A new study that hopes to help with expanding digital financial inclusion in emerging markets, including Afrika, has been announced. Titled "Aligning Expectations: The Business Case for Financial Inclusion", the study was published by the International Finance Corporation (IFC), a member of the World Bank Group, along with the Mastercard Foundation.
![IFC World Bank Mastercard Digital Financial Onclusion](/content/images/2018/08/20180802_211902.jpg)
Download the "Aligning Expectations: The Business Case for Financial Inclusion" study.
The study presents a set of best practice financial modeling benchmarks for agent banking and mobile money solutions.
“The benchmarks show that there is a viable business case for digital financial services to expand financial inclusion. The pioneers of mobile and agent banking had to guess their way forward, but now these benchmarks make it less costly and risky for new entrants to the market,” said Riadh Naouar, Manager of IFC's Financial Institutions Group Advisory in Sub-Saharan Afrika.
IFC and the Mastercard Foundation hope that their benchmarks will aid financial institutions as they launch or expand digital financial services for greater financial inclusion in emerging markets, a critical step in achieving inclusive economic growth.
Helping to expand financial inclusion
Oft times when digital financial inclusion is mentioned and implemented one finds that the per transaction fees charged by some of the mobile money solutions leave you questioning who is benefiting. However, the aim of this study is to help financial institutions design sustainable business models for affordable and accessible financial services, targeting previously unbanked populations such as small-scale entrepreneurs, low-income individuals, and rural communities.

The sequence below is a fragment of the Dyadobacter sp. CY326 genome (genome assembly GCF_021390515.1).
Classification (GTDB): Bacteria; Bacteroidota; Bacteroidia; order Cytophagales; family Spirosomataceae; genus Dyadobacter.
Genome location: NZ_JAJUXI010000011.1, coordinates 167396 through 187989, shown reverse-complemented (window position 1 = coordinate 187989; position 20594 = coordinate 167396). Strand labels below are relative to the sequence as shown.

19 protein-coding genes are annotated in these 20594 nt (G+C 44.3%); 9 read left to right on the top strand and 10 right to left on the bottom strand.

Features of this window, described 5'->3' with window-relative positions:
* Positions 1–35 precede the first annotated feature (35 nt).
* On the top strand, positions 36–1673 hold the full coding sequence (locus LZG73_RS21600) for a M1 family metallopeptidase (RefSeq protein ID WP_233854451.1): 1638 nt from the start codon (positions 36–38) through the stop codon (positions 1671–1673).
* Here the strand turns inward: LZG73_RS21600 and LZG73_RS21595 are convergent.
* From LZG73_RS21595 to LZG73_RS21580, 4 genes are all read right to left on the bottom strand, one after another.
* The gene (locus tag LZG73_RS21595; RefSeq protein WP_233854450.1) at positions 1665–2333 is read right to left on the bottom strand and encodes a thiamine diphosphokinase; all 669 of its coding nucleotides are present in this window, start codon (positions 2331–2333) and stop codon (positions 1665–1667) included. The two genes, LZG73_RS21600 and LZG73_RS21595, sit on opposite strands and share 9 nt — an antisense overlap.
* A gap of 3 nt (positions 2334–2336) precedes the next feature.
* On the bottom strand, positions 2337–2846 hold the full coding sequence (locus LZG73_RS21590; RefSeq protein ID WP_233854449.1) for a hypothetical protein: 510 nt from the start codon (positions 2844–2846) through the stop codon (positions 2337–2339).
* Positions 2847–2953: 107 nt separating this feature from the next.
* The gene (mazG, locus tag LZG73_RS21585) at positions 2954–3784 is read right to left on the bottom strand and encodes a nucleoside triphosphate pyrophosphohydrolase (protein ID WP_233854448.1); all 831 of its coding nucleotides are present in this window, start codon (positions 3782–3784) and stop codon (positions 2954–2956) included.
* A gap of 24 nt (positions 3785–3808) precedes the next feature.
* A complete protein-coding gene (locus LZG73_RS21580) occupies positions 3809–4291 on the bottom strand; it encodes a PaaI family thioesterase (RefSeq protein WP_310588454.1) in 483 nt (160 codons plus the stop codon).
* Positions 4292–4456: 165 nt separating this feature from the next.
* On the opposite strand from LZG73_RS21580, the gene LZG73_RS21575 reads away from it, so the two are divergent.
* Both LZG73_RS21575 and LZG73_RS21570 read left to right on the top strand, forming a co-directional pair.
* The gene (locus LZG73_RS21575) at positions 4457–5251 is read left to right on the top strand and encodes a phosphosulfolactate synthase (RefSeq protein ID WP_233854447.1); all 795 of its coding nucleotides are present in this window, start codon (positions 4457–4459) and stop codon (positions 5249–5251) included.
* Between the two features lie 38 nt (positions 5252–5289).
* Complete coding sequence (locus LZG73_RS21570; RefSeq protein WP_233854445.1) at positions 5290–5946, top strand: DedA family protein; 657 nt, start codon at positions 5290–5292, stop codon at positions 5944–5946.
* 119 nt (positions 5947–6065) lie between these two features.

“Agent banking and mobile money have begun to transform the financial landscape in many African markets, and there is an increasing body of evidence to show that this has real, positive impact on people's lives and livelihoods,” said Riadh Naouar.
The benchmarks study is a knowledge product of the Partnership for Financial Inclusion, a $37,4 million joint initiative of IFC and the Mastercard Foundation to expand micro-finance and advance digital financial services in Sub-Saharan Afrika.
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